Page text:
The Playcraft Sport is a 40-inch model built with MDF hardwood and designed to be placed on any table. It is a very basic option that lacks electronic score tracking, but it does have nice curved corners that keep the puck in play and the kids entertained.
  • puck catcher for a quick return
  • perfect size for children
  • weak airflow along the edges
Brand Playcraft
Model PSAH4001
Weight 18.4 pounds
Rating 4.0 / 5.0

5. Triumph Lumen-X

The full-size Triumph Lumen-X has electronic score tracking and was designed for both day and nighttime play thanks to its interactive blue LED rail lighting. It is made with a real air hockey surface that does not wear out easily.
  • puck lights up during game play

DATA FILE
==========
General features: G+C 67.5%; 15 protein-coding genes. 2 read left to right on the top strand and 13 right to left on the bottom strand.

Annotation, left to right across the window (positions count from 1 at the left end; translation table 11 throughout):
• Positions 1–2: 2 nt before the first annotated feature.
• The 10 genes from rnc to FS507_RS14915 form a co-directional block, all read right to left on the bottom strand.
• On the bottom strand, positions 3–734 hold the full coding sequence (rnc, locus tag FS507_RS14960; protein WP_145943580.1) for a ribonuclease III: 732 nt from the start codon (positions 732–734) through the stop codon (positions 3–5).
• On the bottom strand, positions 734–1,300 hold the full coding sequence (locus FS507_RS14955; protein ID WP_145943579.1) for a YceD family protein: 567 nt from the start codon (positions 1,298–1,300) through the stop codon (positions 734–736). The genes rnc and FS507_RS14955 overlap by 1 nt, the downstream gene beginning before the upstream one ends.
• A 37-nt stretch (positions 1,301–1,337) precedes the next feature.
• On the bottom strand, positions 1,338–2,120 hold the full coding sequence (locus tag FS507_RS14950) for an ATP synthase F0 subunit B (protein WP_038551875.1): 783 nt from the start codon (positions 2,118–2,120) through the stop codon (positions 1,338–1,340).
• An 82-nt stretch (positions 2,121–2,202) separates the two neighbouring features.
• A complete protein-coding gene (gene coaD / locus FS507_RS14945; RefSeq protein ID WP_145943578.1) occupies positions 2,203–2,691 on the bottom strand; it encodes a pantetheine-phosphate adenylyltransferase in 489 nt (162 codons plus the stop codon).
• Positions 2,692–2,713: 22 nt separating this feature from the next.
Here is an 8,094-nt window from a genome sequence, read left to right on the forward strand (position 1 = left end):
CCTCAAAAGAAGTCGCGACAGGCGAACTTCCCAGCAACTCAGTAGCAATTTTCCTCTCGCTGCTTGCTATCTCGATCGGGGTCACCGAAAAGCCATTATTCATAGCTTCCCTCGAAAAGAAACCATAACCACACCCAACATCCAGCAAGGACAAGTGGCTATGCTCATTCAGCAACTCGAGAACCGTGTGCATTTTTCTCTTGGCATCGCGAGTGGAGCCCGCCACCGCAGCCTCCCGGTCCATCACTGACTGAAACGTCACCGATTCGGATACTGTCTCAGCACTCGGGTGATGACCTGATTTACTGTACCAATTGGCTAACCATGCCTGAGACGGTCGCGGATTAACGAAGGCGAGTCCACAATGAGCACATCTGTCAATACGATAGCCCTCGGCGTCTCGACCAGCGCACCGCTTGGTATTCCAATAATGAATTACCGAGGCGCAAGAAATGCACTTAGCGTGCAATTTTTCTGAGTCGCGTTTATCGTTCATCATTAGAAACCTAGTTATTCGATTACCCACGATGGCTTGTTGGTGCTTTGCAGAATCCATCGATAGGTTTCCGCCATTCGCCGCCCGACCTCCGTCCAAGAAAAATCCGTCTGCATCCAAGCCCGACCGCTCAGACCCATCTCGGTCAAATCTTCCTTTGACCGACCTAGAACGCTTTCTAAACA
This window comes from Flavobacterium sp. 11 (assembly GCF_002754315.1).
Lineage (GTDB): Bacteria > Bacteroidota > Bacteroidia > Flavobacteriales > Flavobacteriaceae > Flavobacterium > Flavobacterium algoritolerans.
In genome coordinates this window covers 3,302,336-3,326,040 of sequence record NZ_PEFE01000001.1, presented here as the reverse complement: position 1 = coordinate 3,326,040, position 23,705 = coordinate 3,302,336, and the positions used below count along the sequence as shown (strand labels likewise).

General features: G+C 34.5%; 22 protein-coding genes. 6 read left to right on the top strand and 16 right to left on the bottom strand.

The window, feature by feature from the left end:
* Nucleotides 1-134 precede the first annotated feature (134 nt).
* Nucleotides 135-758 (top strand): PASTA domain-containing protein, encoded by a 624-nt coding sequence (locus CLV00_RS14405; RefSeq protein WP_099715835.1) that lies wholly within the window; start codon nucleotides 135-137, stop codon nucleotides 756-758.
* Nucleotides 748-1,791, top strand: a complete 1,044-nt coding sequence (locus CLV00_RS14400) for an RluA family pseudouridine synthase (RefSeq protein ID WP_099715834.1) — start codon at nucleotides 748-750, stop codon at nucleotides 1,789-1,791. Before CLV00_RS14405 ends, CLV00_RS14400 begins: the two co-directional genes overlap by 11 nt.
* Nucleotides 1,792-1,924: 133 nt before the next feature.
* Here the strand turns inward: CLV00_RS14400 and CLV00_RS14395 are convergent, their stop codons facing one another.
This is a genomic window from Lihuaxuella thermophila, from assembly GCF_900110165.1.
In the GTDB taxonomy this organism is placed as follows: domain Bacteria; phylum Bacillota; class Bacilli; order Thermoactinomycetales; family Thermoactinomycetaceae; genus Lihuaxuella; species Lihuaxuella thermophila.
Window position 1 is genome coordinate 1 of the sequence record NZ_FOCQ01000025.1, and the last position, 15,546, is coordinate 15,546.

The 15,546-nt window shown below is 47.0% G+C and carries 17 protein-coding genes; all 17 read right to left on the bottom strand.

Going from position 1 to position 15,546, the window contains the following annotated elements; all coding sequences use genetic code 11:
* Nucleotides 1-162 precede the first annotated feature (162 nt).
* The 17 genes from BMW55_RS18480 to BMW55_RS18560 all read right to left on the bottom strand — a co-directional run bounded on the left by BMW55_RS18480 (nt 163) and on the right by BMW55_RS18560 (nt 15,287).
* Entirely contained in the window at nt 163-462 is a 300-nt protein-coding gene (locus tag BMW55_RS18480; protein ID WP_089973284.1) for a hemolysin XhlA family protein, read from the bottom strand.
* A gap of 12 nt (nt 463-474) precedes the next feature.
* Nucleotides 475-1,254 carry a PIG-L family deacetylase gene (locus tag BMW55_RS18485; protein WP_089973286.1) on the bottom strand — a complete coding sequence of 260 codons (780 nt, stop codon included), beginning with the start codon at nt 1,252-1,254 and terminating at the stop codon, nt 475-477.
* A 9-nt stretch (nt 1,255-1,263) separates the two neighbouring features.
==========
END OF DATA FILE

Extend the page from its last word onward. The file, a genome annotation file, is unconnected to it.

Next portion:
• optional in-game music
  • blowers could be more powerful
Brand Triumph
Model 45-6800W
Weight 99 pounds
Rating 4.9 / 5.0

4. EastPoint Sports NHL Power Play

Coming in at a reasonable price considering the quality, and incorporating both table tennis and air hockey into a single unit, the EastPoint Sports NHL Power Play offers you a lot of bang for your buck. The playing surface is highly scratch-resistant to last for years.
  • sleek black and grey color scheme
  • electronic scoring
  • built-in leg levelers
Brand EastPoint Sports
Model 1-1-34777-DS
Weight 165.8 pounds
Rating 3.8 / 5.0

3. Gold Standard Elite

The Gold Standard Elite is a professional quality model that is just like the ones you find in arcades. It offers an impressive gaming experience, at seven feet long, and was designed by air hockey champion Mark Robbins. It ships with full-size pucks.
  • perfect for larger recreation rooms
  • aluminum rails for bank shots